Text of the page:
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Editors & Etiquette

byKillerMuffin©

Cruising for an editor? A bit of etiquette...

Common sense, above all, should be the watch word. You aren't exactly trying to get a job interview as the CEO of Diamler-Chrysler, so the p's and q's aren't life and death important. You are, however, trying to get a stranger with some knowledge on the subject to look at your story and tell you what they think. You don't want to make this person feel hostile toward you, or think you're rude right off the bat either. Since Miss Manners isn't likely to stick her etiquette minded nose into it, a short list of "guidelines" might be of use to first time, or even 40th time, story submitters.

There is only one set in stone rule. Use your common sense. Some of us have to dig deep to find it, but I'm sure it's in there. Somewhere. 1. Some editors preferred to be queried first. Some don't mind receiving a story and a thanks for your time email. Some might. It's best to query first. Some editors don't have a full box, some don't have time. I've talked with several and opinions on this vary. It's better to be safe than sorry and to err on the side of politeness.

2. Don't assume the editor has the same word processor you do. Some editors use off the wall things, like me. I use Word Perfect. That means I can't read your file. You may be using a Mac and your editor may have windows. In that case, you'll have to paste into an email. Usually saving in rich text format helps.

3. Unless your story is short, don't paste it in an email without asking the editor first. I don't edit online. I do it in WordPerfect, and cutting and pasting out of the email usually loses the formatting.

4. Be polite and don't use "chat or email" shorthand. hi, :~) hope u have time to do this 4 me! If an editor you are querying is pretty busy, this may get you rejected.

5. Please realize that the editors are all volunteers. They are doing this in the interest of good writing and good stories. They aren't being compensated in any way, shape or form. They don't have to accept your story and it's not a privilege to edit your story. On the other side of the coin, you are due a timely response. If the editor you've chosen doesn't return your email within a reasonable amount of time, look through and find another one. (Laurel's note: if an editor does not give you a timely response, please email Laurel with the details.)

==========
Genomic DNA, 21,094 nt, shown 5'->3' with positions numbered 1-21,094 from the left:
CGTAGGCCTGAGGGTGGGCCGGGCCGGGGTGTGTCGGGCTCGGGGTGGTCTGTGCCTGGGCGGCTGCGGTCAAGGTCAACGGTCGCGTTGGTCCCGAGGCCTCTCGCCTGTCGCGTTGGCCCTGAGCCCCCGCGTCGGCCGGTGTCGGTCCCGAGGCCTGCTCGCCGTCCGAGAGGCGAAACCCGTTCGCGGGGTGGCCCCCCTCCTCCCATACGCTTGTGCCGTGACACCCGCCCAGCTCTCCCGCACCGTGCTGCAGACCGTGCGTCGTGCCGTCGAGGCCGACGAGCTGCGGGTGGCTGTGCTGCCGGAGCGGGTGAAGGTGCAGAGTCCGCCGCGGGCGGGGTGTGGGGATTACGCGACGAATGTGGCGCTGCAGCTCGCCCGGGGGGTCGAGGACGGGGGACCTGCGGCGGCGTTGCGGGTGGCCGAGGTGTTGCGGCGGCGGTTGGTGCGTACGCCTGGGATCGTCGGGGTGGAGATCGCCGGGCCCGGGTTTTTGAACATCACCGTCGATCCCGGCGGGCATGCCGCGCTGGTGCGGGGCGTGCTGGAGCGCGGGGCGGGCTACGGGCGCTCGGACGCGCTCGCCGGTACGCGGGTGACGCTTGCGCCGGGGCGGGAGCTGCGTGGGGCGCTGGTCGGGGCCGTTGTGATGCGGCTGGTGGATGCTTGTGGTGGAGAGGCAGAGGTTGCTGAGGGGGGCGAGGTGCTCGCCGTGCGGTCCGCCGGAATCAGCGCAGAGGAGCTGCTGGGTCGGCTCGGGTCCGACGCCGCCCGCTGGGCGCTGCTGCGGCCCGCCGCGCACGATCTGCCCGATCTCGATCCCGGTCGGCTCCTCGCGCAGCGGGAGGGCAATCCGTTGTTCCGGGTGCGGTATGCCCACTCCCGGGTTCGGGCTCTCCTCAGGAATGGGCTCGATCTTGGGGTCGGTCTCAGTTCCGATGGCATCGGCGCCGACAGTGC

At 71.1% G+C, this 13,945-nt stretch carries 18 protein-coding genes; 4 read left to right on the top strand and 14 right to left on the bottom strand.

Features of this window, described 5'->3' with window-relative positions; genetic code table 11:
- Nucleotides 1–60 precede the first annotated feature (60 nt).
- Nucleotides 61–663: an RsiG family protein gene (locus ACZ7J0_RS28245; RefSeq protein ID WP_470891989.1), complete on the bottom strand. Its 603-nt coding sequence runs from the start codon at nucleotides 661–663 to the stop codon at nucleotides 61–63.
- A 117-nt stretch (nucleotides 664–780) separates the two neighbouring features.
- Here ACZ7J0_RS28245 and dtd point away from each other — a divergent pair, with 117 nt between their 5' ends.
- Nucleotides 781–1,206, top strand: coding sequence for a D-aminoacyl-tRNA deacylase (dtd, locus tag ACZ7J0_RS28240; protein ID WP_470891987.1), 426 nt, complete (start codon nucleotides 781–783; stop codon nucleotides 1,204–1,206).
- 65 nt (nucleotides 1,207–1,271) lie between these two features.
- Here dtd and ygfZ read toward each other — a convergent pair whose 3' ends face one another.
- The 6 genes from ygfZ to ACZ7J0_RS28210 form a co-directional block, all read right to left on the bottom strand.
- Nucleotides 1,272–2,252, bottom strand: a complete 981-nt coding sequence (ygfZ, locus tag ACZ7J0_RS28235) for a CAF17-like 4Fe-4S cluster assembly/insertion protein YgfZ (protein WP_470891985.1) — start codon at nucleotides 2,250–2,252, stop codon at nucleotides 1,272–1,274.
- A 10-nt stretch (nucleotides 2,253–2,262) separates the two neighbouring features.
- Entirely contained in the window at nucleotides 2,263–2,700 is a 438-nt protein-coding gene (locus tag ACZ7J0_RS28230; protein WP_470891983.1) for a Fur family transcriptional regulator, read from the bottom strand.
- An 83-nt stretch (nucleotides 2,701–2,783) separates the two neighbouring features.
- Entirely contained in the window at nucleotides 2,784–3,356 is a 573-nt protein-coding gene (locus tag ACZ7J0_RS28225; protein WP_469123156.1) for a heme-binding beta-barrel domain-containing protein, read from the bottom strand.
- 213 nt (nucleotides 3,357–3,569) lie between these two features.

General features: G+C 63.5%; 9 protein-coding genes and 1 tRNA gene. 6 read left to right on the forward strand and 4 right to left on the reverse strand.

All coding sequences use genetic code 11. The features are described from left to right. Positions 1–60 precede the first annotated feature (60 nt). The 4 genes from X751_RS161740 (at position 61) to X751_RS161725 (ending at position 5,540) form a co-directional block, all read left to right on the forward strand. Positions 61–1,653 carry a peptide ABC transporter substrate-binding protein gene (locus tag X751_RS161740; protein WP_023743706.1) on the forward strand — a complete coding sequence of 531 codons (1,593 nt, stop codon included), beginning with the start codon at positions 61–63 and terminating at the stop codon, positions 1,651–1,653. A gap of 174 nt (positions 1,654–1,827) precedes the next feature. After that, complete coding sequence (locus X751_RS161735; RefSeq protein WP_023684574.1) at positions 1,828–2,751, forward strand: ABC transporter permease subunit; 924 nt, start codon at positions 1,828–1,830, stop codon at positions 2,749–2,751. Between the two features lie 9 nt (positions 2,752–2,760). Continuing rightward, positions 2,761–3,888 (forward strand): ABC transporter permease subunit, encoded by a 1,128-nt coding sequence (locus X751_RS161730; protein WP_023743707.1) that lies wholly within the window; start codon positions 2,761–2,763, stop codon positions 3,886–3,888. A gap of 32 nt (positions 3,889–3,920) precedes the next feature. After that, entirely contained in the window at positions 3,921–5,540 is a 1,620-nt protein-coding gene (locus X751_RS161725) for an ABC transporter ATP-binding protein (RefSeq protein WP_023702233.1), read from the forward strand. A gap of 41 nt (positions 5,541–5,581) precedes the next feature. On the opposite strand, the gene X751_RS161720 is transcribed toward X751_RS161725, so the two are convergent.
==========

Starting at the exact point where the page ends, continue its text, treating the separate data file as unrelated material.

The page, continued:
6. All the editors come from different backgrounds. Some haven't edited anywhere else, they just have a talent with grammar, punctuation, and spelling. If you are looking for something specific, let them know. Sometimes an editor and a writer just don't match up. Don't be disappointed or feel that your writing isn't any good because your editor doesn't feel that they can edit for you due to a style difference. It's your content, not your writing that the editor has trouble with. Ernest Hemmingway is a master author, I can't stand to read it. Stephen King is a master author, some people can't stand to read it. Danielle Steel is a master author, some people can't stand to read it.

7. Don't argue with the editor. They are merely giving you their opinion, you may take it or leave it as you choose. In some instances the editor is dead wrong, and bringing it up to them in a polite, assertive way will do far more for both of you than doing it either passively or aggressively. Everyone is human.

8. Your story is your baby. When an editor points out something they feel is wrong, don't get offended. They aren't attacking you or your story. They are trying to help you. Writing and editing is a learning process, some of the bumps in the road can hurt.

9. After you get your story back from the editor and start going through it to consider the feedback, don't feel that you have to check with your editor for every single change, or even any of them. Some things you should be able to learn from. You were fully capable of writing an entire story by yourself, then you found the courage to send it to a complete stranger for his or her opinion. You have the ability inside of you to apply whatever your editor has told you to the story. You are writing the story, not your editor, so you don't need your editor's approval for everything. You can always make changes and resubmit it to your editor for a "what do you think?" look.

10. If you feel your editor isn't doing anything for you, or you just don't "click," you don't have to keep using an editor out of politeness.

Bear in mind that these are suggestions based on my personal experience and the experiences of a few editors that I have spoken with. Feel free to add or make corollaries to anything. Some of these things don't apply to all authors, or even most of them. Common sense will win the day.

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